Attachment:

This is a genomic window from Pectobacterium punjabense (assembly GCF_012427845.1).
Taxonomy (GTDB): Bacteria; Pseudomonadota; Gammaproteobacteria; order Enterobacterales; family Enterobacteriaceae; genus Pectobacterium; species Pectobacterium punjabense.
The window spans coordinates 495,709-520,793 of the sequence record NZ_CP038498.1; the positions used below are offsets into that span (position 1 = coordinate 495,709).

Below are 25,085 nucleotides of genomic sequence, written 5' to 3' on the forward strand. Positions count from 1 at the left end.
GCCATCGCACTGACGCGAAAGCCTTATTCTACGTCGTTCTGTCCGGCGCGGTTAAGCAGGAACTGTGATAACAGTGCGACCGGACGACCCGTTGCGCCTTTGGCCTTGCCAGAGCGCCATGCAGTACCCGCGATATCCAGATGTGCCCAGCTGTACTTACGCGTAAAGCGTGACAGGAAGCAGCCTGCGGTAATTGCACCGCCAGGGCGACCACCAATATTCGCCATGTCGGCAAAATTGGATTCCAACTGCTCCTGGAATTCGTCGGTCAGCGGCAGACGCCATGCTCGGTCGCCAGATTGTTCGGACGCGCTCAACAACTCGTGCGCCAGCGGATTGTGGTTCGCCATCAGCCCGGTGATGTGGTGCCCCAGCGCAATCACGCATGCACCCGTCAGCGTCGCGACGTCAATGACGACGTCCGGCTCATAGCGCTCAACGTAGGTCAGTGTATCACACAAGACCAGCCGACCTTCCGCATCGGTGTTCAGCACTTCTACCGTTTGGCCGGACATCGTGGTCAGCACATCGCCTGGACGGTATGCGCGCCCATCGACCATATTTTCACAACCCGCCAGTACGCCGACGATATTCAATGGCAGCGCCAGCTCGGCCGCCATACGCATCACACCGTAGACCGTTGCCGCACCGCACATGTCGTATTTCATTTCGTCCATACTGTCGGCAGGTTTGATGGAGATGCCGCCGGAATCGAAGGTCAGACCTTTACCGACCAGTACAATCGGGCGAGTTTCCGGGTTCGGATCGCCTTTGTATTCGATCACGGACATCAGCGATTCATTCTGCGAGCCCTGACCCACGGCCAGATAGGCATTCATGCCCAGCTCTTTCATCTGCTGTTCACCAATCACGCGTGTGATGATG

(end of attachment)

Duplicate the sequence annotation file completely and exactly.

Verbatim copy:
This is a genomic window from Pectobacterium punjabense (assembly GCF_012427845.1).
Taxonomy (GTDB): Bacteria; Pseudomonadota; Gammaproteobacteria; order Enterobacterales; family Enterobacteriaceae; genus Pectobacterium; species Pectobacterium punjabense.
The window spans coordinates 495,709-520,793 of the sequence record NZ_CP038498.1; the positions used below are offsets into that span (position 1 = coordinate 495,709).

Below are 25,085 nucleotides of genomic sequence, written 5' to 3' on the forward strand. Positions count from 1 at the left end.
GCCATCGCACTGACGCGAAAGCCTTATTCTACGTCGTTCTGTCCGGCGCGGTTAAGCAGGAACTGTGATAACAGTGCGACCGGACGACCCGTTGCGCCTTTGGCCTTGCCAGAGCGCCATGCAGTACCCGCGATATCCAGATGTGCCCAGCTGTACTTACGCGTAAAGCGTGACAGGAAGCAGCCTGCGGTAATTGCACCGCCAGGGCGACCACCAATATTCGCCATGTCGGCAAAATTGGATTCCAACTGCTCCTGGAATTCGTCGGTCAGCGGCAGACGCCATGCTCGGTCGCCAGATTGTTCGGACGCGCTCAACAACTCGTGCGCCAGCGGATTGTGGTTCGCCATCAGCCCGGTGATGTGGTGCCCCAGCGCAATCACGCATGCACCCGTCAGCGTCGCGACGTCAATGACGACGTCCGGCTCATAGCGCTCAACGTAGGTCAGTGTATCACACAAGACCAGCCGACCTTCCGCATCGGTGTTCAGCACTTCTACCGTTTGGCCGGACATCGTGGTCAGCACATCGCCTGGACGGTATGCGCGCCCATCGACCATATTTTCACAACCCGCCAGTACGCCGACGATATTCAATGGCAGCGCCAGCTCGGCCGCCATACGCATCACACCGTAGACCGTTGCCGCACCGCACATGTCGTATTTCATTTCGTCCATACTGTCGGCAGGTTTGATGGAGATGCCGCCGGAATCGAAGGTCAGACCTTTACCGACCAGTACAATCGGGCGAGTTTCCGGGTTCGGATCGCCTTTGTATTCGATCACGGACATCAGCGATTCATTCTGCGAGCCCTGACCCACGGCCAGATAGGCATTCATGCCCAGCTCTTTCATCTGCTGTTCACCAATCACGCGTGTGATGATG